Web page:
This is by far the hardest title I’ve had to rate this Summer.
The issue is, is it good? Or is it bad? These changes, these situations that arise in these two central characters. Their sudden, unexpected changes. They lead to growth, but there doesn’t ever seem to be any definition to them. It’s kind of like having instant gratification, except in this case, in the form of character development. But it’s not quite sudden, either. These characters mope and overthink every little thing. If anything, this story is an excellent case of why communication is key in a relationship. For two people who claim to be dating and/or are in love with each other, they don’t really open up to each other (emotionally) very often. There’s build-up, but to what? It almost seems like what they worry about doesn’t match what they learn in the end. Like trying to learn how to cook a pizza from scratch, only to discover that you’re really good at repairing refrigerators. But to have these characters face these unexpected developments is good for making their lives feel realistic, but it just feels like a letdown for those wanting genuine strides made between two people.
Even my thoughts are jumbled.
Let’s see if I can hammer this down one by one. Let me start out by saying that Octave is not what you expect it to be. To call it a romance is a stretch. From my perspective, this is a story about finding yourself. Romance is only an attribute used to further develop oneself. Sex, homosexuality, the former life of an idol, all of these things only attribute to the main focus of peering into the mind of the female lead. In a sense, this story is almost like following the female lead as she reacts to these new developments happening in her life. She is the main character, and you know it from the very beginning.
Every other character, other than the female lead’s partner (who is female, hence the yuri tag), are what I like to refer to as “role players.” They play their role. That’s it. Whether it be to assist the main character as a shoulder to cry on, a friendly advice giver, or one who challenges her to face her inner demons, they do their parts and do it well. But that’s all they’re there for. In fact, there are a few characters who only arise to provide conflict to the two leads’ relationship. A few notable characters (brother of female lead’s partner, specifically) get a little more attention than others, but for the most part, the characters feel like pawns as opposed to genuine people. It would be nice in a war, but this is Yuri manga, damn it.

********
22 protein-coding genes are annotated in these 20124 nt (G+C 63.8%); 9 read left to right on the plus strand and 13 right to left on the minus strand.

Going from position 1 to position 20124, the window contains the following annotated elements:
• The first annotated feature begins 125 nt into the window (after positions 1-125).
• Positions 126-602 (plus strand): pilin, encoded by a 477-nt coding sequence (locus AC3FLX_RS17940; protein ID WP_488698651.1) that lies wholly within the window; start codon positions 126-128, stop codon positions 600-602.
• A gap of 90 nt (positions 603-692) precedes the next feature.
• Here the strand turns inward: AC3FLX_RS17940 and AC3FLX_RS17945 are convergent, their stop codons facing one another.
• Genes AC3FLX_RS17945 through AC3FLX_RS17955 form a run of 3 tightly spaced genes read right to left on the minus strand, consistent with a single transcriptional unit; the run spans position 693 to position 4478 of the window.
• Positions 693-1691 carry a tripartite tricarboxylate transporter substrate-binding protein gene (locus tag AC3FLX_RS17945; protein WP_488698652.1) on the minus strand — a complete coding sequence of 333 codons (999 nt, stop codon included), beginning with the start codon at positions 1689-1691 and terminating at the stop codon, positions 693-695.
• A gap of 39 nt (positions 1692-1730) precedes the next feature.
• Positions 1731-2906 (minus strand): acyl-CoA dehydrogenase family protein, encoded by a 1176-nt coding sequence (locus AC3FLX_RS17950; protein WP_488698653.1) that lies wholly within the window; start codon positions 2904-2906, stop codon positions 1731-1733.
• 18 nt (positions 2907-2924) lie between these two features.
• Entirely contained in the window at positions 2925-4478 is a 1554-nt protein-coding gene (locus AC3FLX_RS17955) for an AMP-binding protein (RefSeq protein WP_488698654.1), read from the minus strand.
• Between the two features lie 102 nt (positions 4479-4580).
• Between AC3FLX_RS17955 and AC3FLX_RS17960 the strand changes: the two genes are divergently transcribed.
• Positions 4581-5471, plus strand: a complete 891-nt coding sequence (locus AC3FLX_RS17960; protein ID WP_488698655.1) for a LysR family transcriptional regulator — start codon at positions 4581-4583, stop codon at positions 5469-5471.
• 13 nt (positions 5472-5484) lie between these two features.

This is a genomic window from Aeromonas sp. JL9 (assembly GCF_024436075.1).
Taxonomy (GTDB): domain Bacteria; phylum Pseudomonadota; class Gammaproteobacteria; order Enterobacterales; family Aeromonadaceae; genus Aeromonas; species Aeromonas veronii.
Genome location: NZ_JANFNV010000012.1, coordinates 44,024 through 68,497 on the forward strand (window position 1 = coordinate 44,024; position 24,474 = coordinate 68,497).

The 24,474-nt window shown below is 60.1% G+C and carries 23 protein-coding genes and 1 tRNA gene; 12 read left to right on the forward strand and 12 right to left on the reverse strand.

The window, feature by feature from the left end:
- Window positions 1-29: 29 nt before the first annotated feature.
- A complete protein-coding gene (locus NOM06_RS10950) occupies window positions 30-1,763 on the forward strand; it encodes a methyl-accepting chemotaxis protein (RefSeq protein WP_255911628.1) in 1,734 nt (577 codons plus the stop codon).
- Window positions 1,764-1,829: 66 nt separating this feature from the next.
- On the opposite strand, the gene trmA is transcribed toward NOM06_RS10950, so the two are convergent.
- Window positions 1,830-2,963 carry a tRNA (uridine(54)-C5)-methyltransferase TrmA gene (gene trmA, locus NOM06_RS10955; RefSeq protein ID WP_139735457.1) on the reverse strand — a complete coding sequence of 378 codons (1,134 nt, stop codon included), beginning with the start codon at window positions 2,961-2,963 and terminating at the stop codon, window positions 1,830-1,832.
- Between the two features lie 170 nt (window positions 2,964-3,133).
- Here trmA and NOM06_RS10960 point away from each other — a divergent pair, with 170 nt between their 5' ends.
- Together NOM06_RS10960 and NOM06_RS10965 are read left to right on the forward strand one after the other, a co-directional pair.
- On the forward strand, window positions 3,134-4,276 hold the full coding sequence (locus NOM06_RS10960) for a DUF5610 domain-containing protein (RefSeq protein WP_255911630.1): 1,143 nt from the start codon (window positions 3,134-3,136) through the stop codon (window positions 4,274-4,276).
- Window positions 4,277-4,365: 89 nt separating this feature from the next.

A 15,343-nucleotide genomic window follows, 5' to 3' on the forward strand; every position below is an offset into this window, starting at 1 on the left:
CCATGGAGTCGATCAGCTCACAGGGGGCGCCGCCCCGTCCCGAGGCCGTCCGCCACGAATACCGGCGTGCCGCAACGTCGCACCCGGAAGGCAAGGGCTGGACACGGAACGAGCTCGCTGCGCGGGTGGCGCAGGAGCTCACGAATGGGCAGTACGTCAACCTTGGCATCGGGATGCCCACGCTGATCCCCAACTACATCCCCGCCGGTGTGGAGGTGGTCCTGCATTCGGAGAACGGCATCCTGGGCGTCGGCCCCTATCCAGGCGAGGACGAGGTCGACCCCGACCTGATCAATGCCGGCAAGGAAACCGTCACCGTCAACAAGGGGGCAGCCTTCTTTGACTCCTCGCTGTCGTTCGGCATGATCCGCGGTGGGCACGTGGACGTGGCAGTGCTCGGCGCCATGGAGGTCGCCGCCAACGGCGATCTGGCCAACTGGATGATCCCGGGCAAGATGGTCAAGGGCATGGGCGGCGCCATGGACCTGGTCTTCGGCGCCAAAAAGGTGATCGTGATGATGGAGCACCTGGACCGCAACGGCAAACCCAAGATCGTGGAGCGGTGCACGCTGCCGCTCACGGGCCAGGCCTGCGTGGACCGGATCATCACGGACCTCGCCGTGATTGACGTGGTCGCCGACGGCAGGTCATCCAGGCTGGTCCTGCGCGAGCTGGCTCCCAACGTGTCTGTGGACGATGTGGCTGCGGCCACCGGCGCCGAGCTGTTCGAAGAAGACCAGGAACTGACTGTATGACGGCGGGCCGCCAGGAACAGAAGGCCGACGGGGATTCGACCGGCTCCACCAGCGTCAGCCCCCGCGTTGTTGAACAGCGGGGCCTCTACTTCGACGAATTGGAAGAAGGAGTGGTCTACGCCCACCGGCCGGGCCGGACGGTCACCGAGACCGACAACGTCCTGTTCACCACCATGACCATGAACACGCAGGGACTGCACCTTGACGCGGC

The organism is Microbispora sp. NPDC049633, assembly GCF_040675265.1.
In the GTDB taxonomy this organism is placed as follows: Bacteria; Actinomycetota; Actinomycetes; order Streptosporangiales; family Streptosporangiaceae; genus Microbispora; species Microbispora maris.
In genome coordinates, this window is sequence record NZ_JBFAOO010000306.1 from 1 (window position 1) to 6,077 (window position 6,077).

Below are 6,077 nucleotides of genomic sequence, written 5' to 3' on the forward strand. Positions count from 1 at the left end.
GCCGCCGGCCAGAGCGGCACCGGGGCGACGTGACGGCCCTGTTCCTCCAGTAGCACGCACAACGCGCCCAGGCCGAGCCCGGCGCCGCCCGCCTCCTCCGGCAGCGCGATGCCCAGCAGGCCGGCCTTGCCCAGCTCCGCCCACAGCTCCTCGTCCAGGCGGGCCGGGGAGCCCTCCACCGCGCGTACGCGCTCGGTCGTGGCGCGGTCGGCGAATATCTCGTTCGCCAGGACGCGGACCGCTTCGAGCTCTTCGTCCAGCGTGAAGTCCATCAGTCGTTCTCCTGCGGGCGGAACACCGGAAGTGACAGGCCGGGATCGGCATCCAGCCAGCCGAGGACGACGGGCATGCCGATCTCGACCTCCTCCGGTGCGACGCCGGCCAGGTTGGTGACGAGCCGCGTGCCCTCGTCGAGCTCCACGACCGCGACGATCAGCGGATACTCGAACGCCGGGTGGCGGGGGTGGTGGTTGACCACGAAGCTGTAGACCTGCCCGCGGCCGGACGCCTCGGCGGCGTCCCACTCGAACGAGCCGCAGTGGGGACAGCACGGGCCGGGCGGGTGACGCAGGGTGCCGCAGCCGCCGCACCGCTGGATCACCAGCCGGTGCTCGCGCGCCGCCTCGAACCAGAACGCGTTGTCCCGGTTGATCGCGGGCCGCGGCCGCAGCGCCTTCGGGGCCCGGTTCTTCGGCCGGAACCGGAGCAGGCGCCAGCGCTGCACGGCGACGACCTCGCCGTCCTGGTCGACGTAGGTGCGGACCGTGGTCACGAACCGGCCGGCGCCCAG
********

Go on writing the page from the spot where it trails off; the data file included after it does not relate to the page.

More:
Speaking of filling their roles well, why the hell is the main character so irresistible that not one, not two, not three, but four people magically fall in love with her after a single night of her company? This is what I meant above by “instant gratification.” This manga has no idea how to pace falling in love. But once the love begins, it’s masterful in trying to maintain that love. Except, y’know, three of those characters’ love is only used as plot drivers, so it feels almost like a slimy business proclamation. Even the female lead’s partner started out strange. Y’wanna know how their “love” bloomed? Y’wanna know what made them more than friends?
The female lead’s partner (I’ll just call her “Partner” from now on) kinda raped her. She stripped her naked and started suckling on her after making fun of her rant on men, despite the fact that she’s a virgin.
There was a comment about this story below the table of chapters on the website I use to read manga that stated that the story “developed too fast.” It was a subtle jab at something I find obscenely apparent, and is entirely correct: this story develops love faster than I devour pizza. Everyone just falls in love like it’s nothing. Though from there, the love remains and is handled, for the most part, well. The only thing is that while the love starts fast, anything past that develops slower than Internet Explorer. It almost feels… stupid.